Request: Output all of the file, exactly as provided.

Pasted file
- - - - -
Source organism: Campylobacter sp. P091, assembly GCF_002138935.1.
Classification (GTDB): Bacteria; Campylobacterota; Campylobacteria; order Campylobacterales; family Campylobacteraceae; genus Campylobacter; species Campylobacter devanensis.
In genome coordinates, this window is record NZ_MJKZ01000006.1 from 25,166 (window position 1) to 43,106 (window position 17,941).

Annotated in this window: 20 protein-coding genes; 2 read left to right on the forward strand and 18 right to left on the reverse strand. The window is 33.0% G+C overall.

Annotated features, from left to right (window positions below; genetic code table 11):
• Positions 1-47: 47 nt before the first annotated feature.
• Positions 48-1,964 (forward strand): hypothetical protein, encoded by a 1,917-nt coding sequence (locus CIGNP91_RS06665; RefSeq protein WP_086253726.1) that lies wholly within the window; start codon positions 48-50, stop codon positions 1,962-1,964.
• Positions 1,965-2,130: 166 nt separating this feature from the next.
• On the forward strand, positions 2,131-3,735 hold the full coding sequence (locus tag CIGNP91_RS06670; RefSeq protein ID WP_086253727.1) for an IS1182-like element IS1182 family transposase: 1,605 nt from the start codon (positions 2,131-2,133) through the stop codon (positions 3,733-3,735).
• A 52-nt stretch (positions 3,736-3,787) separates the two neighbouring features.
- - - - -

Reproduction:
Source organism: Campylobacter sp. P091, assembly GCF_002138935.1.
Classification (GTDB): Bacteria; Campylobacterota; Campylobacteria; order Campylobacterales; family Campylobacteraceae; genus Campylobacter; species Campylobacter devanensis.
In genome coordinates, this window is record NZ_MJKZ01000006.1 from 25,166 (window position 1) to 43,106 (window position 17,941).

Annotated in this window: 20 protein-coding genes; 2 read left to right on the forward strand and 18 right to left on the reverse strand. The window is 33.0% G+C overall.

Annotated features, from left to right (window positions below; genetic code table 11):
• Positions 1-47: 47 nt before the first annotated feature.
• Positions 48-1,964 (forward strand): hypothetical protein, encoded by a 1,917-nt coding sequence (locus CIGNP91_RS06665; RefSeq protein WP_086253726.1) that lies wholly within the window; start codon positions 48-50, stop codon positions 1,962-1,964.
• Positions 1,965-2,130: 166 nt separating this feature from the next.
• On the forward strand, positions 2,131-3,735 hold the full coding sequence (locus tag CIGNP91_RS06670; RefSeq protein ID WP_086253727.1) for an IS1182-like element IS1182 family transposase: 1,605 nt from the start codon (positions 2,131-2,133) through the stop codon (positions 3,733-3,735).
• A 52-nt stretch (positions 3,736-3,787) separates the two neighbouring features.